By Bre Payton | Watchdog.org Virginia Bureau
DETOURS AHEAD: Taxpayer advocates warn that the transportation commission established by HB 1253 and SB 513, will circumvent the legislature and hit constitutional road blocks.
PURCELLVILLE, Va.— A move establishing an unelected commission to allocate and raise millions for transportation projects will run into constitutional roadblocks, taxpayer advocates warn.
They oppose HB 1253, which cleared the house earlier this month — 88-9 — and its Senate version, SB 513. The bills would establish a commission of 21 non-elected members and give it authority to issue bonds and levy tolls to fund transportation projects in the Tidewater area.
The Transportation Accountability Commission would be established — if the bill clears the Senate and is signed by Gov. Terry McAuliffe — to decide how $200 million would be spent annually on transportation projects in Hampton Roads.
The new revenue came from new regional sales and gas taxes, levied by the Legislature last year.
Opponents argue the commission will mirror a similar move deemed unconstitutional by the Virginia Supreme Court in 2008, said Robert Dean, a member of the Virginia Taxpayer Alliance, and communications director for the Tidewater Libertarian Party.
HB 3202, proposed in 2007, gave the unelected Commonwealth Transportation Board the authority to impose taxes, as well as levy tolls and issue bonds to fund transportation projects.
The Supreme Court of Virginia ruled the taxes were levied without representation,so the body and its taxing authority were unconstitutional.
“This bill (HB 1253 and SB 513) now has all of the same problems as HB 3202,” Dean said.
Commission members would be appointed, not elected, making them unaccountable to the taxpayers and voters directly.
“They are trying to circumvent the legislative process,” Dean said.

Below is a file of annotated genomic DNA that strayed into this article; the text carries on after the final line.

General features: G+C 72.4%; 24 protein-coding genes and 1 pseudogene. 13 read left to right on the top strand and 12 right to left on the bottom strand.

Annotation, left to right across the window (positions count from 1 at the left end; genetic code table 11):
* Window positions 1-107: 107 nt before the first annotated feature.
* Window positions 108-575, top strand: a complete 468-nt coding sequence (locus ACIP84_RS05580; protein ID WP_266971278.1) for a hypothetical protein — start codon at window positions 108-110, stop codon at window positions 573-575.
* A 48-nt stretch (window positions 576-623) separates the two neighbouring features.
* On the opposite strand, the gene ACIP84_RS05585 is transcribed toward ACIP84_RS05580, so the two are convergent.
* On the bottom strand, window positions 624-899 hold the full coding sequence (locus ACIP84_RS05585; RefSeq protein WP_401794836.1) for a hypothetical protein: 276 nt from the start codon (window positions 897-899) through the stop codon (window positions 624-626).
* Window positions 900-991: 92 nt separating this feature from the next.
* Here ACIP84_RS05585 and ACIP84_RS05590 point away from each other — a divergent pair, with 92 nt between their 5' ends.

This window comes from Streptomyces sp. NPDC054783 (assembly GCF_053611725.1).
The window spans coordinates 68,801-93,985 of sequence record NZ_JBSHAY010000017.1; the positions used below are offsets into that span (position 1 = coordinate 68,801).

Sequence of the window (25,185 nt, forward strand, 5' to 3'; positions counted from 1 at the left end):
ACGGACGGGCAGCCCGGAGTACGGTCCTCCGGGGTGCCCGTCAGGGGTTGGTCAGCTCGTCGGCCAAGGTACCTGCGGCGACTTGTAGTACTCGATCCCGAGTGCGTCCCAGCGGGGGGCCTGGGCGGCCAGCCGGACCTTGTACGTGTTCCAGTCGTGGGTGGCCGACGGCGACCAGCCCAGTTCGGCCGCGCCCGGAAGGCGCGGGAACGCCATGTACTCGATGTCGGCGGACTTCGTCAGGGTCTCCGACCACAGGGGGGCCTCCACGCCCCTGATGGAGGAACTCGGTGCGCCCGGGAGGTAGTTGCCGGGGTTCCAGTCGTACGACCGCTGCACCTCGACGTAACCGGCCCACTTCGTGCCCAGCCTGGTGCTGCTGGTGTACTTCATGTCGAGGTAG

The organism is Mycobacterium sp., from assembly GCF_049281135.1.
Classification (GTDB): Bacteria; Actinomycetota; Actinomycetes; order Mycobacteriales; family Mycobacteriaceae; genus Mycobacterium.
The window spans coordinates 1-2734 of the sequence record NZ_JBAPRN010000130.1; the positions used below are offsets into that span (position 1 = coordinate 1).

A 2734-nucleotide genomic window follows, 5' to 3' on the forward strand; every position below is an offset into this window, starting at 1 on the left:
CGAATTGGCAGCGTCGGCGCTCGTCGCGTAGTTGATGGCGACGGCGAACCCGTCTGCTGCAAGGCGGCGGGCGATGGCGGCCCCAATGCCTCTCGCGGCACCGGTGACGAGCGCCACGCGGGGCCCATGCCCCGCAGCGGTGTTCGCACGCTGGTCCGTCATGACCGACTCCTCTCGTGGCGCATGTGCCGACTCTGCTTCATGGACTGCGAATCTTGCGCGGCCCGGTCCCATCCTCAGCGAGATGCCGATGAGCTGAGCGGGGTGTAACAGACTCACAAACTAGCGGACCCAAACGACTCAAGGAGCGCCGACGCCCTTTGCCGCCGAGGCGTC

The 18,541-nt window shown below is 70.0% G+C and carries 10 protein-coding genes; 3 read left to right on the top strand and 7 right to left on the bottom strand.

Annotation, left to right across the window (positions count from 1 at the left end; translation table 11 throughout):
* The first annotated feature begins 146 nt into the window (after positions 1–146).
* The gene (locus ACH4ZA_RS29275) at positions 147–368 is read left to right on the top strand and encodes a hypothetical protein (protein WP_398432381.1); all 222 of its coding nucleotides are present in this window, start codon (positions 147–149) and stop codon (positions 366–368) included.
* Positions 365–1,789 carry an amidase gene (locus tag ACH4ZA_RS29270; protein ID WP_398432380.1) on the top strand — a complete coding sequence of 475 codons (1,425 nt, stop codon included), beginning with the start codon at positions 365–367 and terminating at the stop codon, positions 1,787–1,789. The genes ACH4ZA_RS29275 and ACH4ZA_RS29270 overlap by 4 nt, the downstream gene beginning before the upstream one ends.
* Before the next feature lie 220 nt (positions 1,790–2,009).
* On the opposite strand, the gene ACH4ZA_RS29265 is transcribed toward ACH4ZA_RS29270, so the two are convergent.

Pat McSweeney, former GOP chairman and lawyer who fought to have HB 3202 struck down, said the new panel won’t have explicit taxing power.
“They are unelected, but they are not imposing taxes,” he said.
A recent case ruling affirms the legality of an unelected entity’s ability to levy tolls, however.
The Virginia Supreme Court’s decision in Elizabeth River Crossings OPCO, LLC v. Danny Meeks, et al, made in October, says unelected bodies such as the Virginia Department of Transportation can levy tolls.
“Given the Supreme Court’s view on what is and isn’t a tax, it is not unconstitutional,” McSweeney said.
The patron of the Senate version, Sen. Frank Wagner, told the House Transportation Committee on Tuesday the commission is necessary because it will be able to issue bonds, something that existing transportation entities cannot do.
The commission is designed to avoid another public-private partnership, Wagner said.
“Frank Wagner has never seen a tax hike he didn’t like,” Dean said.
Dean wants the General Assembly to kill the bill and consider establishing a transportation bonding authority instead.
The General Assembly would have to approve all new transportation projects; the bonding committee would handle the funding.
The move would stop HB 1253 and SB 513 from circumventing the Legislature and “put the responsibilities of increasing tolls and fees in the lap of the General Assembly,” Dean said.
Contact Bre Payton at email@example.com or follow her on Twitter @Bre payton.
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